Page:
The video game industry as a whole is a more profitable business model than the Hollywood studio system, yet it’s still considered a niche market, and something that is frowned upon by our elder statesmen as a waste of time, a distraction that leads to sloth and violence, and an empty spectacle almost entirely lacking in educational and social benefits. In many ways, video games are viewed in the same way that many viewed film once upon a time, and subsequently television, when both mediums first gained popularity. But film and TV caught on with the masses quickly, and after a short while their artistic and cultural values couldn’t be denied. But the commercialization of platform gaming began in the 1970s, and yet video games still struggle to gain the widespread respect our society openly devotes to film and literature, with many failing to see the transition from 8-bit pixels jumping over bricks to the complex design and storytelling we see in many of today’s top-tier platform games. In honor of Video Game Day, we hope to shorten the cultural gap surrounding video games by taking a look at the medium’s relationship to our favorite media outlet: Film.
Within film criticism, frequent comparisons are made between movies and video games, and usually such comparisons are made in the form of a negative critique. When we discuss empty spectacle, style over story, or excessive, computer generated action scenes, there’s no hesitation in bringing up video games to emphasize upon these negative reflections. And in some cases, these critiques are accurate. There are many terrible video games. In fact, there are probably more bad ones than truly great ones, though the same can be said for books, comics, and yes, even movies. But that sort of criticism isn’t predicated on the fact that the game the film borrows from must be terrible. Rather, it only emphasizes the point that there are movies that feel like video games in a way that feels wrong or inappropriate. I made this very same critical comparison when I talked about American Sniper’s treatment of Iraqis as bodies to be shot at in the same vein as any Call of Duty title. This isn’t a condemnation of the video game franchise itself, but rather an observation meant to highlight the fact that the movie should have different preoccupations than recreational sport, as director Clint Eastwood sets the film up to do.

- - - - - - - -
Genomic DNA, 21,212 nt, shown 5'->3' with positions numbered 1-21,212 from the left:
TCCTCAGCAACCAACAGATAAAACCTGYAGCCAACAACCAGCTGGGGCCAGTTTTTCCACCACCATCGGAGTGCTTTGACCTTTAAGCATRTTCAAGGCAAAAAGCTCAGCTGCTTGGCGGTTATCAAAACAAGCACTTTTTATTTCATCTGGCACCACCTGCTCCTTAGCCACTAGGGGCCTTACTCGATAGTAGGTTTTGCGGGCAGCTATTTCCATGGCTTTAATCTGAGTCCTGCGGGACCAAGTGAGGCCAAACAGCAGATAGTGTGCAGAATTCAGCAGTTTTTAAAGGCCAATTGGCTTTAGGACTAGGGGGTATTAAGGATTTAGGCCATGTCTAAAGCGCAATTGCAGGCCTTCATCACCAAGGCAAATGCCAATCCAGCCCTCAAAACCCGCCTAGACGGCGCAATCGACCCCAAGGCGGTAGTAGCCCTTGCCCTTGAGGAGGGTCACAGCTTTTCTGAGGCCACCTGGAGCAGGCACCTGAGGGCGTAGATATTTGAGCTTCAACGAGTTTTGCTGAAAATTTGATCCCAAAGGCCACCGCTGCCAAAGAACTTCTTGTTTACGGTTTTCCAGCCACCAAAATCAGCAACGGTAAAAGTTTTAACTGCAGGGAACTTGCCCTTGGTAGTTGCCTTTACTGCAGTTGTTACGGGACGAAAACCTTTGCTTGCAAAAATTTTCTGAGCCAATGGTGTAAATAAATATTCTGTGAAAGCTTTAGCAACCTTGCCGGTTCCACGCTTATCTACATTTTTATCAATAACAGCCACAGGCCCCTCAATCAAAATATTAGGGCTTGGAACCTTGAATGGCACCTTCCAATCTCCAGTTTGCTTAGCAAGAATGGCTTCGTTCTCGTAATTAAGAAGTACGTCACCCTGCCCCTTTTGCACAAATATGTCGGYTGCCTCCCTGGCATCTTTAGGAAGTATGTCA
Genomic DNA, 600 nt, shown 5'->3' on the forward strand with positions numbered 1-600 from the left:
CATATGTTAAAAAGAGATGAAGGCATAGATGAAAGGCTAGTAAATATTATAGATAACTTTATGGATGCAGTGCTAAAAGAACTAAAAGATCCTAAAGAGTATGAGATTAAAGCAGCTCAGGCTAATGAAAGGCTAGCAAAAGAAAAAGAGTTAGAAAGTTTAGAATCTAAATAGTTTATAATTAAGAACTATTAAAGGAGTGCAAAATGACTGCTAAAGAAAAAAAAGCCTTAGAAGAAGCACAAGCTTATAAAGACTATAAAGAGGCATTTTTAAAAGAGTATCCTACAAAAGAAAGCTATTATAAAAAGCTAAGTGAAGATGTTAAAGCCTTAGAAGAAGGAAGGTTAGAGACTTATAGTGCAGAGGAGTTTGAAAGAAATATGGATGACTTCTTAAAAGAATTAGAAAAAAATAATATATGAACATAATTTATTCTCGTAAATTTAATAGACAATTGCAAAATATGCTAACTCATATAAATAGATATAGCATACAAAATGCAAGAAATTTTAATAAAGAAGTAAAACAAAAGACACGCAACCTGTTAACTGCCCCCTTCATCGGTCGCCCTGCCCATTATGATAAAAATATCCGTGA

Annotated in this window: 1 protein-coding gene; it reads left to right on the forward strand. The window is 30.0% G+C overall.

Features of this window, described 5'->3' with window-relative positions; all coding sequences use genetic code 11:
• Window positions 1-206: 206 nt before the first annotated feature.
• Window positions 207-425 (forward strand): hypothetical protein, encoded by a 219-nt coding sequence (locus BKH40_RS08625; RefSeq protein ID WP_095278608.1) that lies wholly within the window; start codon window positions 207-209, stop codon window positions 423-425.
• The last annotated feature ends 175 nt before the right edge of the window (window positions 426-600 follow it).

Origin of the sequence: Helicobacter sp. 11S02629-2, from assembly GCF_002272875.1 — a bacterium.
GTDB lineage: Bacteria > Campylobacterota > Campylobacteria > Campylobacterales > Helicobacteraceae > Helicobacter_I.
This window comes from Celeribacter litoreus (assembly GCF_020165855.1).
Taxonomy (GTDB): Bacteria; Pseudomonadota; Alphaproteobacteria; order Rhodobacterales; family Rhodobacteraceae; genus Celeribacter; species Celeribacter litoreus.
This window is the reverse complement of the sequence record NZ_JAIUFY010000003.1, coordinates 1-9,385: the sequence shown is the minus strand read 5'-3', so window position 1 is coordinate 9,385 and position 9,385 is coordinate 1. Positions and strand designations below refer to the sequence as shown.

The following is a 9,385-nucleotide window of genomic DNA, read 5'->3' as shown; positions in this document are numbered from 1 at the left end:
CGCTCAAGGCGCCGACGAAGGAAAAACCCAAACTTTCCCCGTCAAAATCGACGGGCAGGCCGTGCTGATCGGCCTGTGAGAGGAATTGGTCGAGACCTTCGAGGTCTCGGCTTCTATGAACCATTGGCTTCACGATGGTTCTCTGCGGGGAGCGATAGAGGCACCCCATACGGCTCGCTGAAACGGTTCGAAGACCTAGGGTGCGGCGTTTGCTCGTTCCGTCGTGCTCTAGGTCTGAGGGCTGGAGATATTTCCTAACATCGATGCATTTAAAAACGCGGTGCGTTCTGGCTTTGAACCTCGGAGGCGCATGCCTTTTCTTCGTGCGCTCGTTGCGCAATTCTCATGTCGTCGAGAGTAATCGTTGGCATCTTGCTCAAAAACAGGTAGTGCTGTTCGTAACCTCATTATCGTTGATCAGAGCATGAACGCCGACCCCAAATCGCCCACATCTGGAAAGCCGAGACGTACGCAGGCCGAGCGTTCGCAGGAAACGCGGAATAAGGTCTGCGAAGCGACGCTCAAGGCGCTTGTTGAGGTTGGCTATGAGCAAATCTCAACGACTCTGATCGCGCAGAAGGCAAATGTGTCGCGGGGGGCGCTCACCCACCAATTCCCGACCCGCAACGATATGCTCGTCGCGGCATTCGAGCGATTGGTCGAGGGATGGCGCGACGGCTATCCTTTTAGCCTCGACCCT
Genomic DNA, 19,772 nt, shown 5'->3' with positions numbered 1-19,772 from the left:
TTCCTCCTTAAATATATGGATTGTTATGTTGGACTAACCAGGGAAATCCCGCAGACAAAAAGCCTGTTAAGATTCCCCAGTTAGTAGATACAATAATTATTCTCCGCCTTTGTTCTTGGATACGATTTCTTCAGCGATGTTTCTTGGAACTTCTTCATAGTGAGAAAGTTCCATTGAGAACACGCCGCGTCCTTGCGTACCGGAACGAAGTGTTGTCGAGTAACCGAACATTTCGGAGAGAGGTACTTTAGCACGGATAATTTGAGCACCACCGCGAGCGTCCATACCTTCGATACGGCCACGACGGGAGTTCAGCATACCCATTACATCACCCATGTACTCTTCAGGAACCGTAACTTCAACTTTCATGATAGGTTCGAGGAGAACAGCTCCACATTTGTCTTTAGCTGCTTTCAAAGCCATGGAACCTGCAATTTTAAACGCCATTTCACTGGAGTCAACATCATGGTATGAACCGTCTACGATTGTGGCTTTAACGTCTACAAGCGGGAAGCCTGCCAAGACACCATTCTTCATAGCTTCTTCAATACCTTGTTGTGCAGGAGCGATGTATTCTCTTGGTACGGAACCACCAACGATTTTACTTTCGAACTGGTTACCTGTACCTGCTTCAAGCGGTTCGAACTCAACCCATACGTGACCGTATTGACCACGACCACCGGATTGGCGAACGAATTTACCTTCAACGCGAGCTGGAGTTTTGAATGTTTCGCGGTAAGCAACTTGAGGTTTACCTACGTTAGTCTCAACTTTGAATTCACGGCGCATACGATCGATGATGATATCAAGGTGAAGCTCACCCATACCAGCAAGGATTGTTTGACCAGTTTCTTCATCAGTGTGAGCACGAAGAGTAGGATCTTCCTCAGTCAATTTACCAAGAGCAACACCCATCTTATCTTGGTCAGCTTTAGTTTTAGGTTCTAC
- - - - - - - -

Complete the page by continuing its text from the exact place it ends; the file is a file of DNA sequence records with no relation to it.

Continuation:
Or take a look at Zack Snyder’s Sucker Punch. Its plot is structured very much like a video game, with a linear set of objectives to complete, and boss battles set as plot points along the way. It sets itself up to be like a video game in structure, dialogue, and design, but it fails as a movie because it lacks tension, character complexity, and or any sense of physical connection between its characters and the real and imaginary worlds that they inhabit. As a video game, stretched out to 12 to 15 hours, it likely would have been a successful endeavor, with more time allotted to developing the ideas of feminism Snyder claimed the film was about. Yet the issues with these films, and so many others like them, don’t prevent us from comparing film to video games in a positive light, or recognizing their respective artistic values.